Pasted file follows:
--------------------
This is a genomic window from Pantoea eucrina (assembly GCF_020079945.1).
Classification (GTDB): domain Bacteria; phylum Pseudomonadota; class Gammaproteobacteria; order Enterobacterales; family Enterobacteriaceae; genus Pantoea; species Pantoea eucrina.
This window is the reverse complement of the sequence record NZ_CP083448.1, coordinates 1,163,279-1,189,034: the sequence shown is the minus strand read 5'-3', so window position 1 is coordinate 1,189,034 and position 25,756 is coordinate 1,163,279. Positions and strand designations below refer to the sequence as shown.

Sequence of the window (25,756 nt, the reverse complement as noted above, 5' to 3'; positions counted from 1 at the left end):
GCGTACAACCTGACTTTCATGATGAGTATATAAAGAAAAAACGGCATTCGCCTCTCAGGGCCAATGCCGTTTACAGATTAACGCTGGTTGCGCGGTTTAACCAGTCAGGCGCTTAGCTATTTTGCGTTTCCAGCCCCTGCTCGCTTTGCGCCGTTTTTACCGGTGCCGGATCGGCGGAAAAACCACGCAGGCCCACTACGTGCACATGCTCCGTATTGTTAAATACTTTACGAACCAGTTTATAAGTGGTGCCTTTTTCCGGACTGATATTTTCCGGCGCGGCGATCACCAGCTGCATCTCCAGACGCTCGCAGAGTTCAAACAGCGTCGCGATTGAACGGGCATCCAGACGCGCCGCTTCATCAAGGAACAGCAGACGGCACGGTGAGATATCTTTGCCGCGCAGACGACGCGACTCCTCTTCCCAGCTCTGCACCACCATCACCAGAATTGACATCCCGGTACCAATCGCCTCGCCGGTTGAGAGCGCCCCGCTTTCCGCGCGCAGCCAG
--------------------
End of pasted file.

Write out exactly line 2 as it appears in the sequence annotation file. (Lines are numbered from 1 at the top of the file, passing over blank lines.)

Classification (GTDB): domain Bacteria; phylum Pseudomonadota; class Gammaproteobacteria; order Enterobacterales; family Enterobacteriaceae; genus Pantoea; species Pantoea eucrina.